While Kelly's performance was described by Coventry's manager, Gordon Strachan, as "world-class", he could not believe the last-minute save which Ogrizovic achieved to guarantee the replay. The 40-year-old had bungled a clearance well outside the penalty area. The ball rebounded back past him off Petr Katchouro who tried to cut in to exploit an open goal but was caught by Ogrizovic whose tackle after a breathless 30-yard sprint forced the ball on to his own post. "He doesn't go on those runs pre-season," Strachan remarked.
If Ogrizovic overcame the years, United rose above the events of the week. The controversy over Nigel Spackman's departure and his probable return as manager following the resignation of the chairman, Mike McDonald, had centred on Spackman's claim that the selling of Brian Deane and Jan Aage Fjortoft proved that the men in suits had different ambitions from the men in tracksuits. Quite how the club had brought such a crisis upon themselves at the very moment the team had Wembley in sight was baffling.
Coventry, who had just registered a club-record seven successive wins, should have been in a mood to take advantage. But United were surprisingly buoyant, defending solidly and more than matching anything Coventry could create in midfield.
Although sometimes getting the ball forward sufficiently to make Coventry think they were right to have Dion Dublin in central defence, United did lack the drive of Dean Saunders. It was Kelly who kept them in the cup. Some of his saves were worthy of Strachan's high compliments, others simply instinctive. For instance, Noel Whelan headed Roland Nilsson's cross directly at him from not much more than his own shadow's length away and Whelan astonishingly chose to try a flick instead of a blast from the rebound. That miss might have given United hope but there was hardly time for that to sink in before they found themselves a goal down.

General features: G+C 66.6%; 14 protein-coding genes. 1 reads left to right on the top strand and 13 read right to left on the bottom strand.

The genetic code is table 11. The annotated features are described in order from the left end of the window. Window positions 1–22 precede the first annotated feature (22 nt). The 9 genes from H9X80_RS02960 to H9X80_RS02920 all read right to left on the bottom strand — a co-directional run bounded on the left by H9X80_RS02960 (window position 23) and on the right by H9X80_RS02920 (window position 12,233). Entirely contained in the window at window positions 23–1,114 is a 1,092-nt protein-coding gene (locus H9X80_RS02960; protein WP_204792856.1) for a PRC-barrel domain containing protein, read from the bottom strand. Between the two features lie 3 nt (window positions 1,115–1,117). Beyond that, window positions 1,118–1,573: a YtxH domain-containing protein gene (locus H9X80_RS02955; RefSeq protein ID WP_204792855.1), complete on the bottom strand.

Gavin Strachan was busily trying to find holes in the United defence when Nicky Marker decided not to risk a possible intrusion. Marker's tackle took man before ball, giving the referee no choice but to award a penalty which Dublin in effect sidefooted in.
The feeling that Coventry were about to take a proper grip on the game grew on the back of their advantage. Yet United always counter-attacked with spirit and pace. When Marcelo broke strongly on his own it was assumed that Dublin would block his way, but the Brazilian-born striker simply ignored him, sweeping through a tame tackle and hitting the equaliser in off the foot of the post.
Dublin hung his head and, going into the second half, took every opportunity to get upfield and compensate. In the circumstances, with Coventry unable to take prolonged control, that was a gamble - particularly with the enterprise of Marcelo who looked capable of troubling a more natural defender than Dublin.
Coventry had to rely heavily on Huckerby's often directionless speed while Viorel Moldovan was dominated by Lee Sandford, six inches taller and several milliseconds quicker in his reactions. Predictably, Coventry eventually moved David Burrows to the centre of defence and sent Dublin to the frontline. The rearrangement made little significant difference in finishing quality, merely keeping United locked in the last third of the field. But Kelly was called on one last time when, with three minutes left, he brilliantly threw himself across goal to deny Gary Breen's header. But in the end even he was upstaged by Ogrizovic.Reuse content